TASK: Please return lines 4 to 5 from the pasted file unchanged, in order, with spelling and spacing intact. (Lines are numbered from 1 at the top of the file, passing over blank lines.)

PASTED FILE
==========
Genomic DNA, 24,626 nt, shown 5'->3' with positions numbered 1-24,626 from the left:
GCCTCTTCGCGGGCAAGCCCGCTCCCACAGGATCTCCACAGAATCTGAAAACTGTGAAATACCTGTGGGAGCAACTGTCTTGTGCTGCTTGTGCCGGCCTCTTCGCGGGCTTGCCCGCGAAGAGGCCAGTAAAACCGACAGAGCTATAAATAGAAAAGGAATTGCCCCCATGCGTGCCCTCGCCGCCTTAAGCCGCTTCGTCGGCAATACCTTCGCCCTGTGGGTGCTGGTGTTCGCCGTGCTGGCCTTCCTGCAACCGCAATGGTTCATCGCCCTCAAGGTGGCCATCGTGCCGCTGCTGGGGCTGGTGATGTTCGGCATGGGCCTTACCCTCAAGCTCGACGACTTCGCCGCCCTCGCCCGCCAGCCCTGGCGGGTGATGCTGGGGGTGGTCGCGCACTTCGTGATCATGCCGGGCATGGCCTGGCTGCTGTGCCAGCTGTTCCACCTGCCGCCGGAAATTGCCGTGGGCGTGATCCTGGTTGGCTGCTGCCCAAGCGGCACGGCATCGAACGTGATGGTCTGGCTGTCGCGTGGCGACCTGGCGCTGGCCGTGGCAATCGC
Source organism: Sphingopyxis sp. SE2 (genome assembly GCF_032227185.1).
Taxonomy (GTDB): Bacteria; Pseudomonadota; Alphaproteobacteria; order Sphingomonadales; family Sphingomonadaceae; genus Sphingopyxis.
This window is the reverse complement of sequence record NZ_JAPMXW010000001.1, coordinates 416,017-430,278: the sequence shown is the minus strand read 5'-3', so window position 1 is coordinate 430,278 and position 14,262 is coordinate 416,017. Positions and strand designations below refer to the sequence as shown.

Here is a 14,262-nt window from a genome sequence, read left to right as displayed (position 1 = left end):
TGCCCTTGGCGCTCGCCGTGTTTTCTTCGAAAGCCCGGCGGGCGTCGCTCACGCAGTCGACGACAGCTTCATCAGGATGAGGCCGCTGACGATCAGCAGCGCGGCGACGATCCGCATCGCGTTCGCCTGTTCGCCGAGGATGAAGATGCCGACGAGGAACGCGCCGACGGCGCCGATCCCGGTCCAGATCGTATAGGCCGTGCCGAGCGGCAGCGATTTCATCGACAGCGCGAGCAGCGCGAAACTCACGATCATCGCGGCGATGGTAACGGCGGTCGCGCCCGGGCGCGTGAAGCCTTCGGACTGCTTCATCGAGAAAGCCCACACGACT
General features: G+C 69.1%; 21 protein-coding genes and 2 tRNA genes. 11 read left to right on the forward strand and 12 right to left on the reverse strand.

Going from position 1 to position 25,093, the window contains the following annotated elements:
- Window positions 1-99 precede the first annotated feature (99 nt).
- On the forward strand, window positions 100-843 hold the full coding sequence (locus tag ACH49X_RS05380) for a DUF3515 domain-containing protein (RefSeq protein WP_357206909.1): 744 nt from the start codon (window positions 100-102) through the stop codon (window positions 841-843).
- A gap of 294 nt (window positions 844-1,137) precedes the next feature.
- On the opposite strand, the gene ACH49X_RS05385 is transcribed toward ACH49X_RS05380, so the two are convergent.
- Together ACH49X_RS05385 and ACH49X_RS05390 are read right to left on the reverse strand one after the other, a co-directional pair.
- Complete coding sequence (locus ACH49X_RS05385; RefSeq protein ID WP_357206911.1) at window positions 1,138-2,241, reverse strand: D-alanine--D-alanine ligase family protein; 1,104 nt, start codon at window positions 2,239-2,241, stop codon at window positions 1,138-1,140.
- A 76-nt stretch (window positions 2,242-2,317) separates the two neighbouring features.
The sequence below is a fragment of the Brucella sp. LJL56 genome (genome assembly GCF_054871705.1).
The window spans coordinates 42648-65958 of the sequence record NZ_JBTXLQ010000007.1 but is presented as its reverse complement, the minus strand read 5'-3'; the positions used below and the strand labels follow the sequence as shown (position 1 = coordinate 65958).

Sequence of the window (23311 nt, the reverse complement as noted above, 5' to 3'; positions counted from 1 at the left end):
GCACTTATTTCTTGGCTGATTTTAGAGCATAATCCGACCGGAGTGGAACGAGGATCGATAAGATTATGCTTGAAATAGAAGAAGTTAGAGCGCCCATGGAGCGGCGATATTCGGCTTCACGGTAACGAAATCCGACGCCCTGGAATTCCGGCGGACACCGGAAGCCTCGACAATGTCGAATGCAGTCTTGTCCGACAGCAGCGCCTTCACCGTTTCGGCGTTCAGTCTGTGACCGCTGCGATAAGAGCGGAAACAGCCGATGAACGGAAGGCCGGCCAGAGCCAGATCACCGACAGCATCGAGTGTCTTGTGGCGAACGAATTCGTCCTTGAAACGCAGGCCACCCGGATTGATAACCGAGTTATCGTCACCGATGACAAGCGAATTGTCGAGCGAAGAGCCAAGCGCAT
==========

Taxonomy (GTDB): Bacteria; Pseudomonadota; Alphaproteobacteria; order Sphingomonadales; family Sphingomonadaceae; genus Sphingopyxis.
This window is the reverse complement of sequence record NZ_JAPMXW010000001.1, coordinates 416,017-430,278: the sequence shown is the minus strand read 5'-3', so window position 1 is coordinate 430,278 and position 14,262 is coordinate 416,017. Positions and strand designations below refer to the sequence as shown.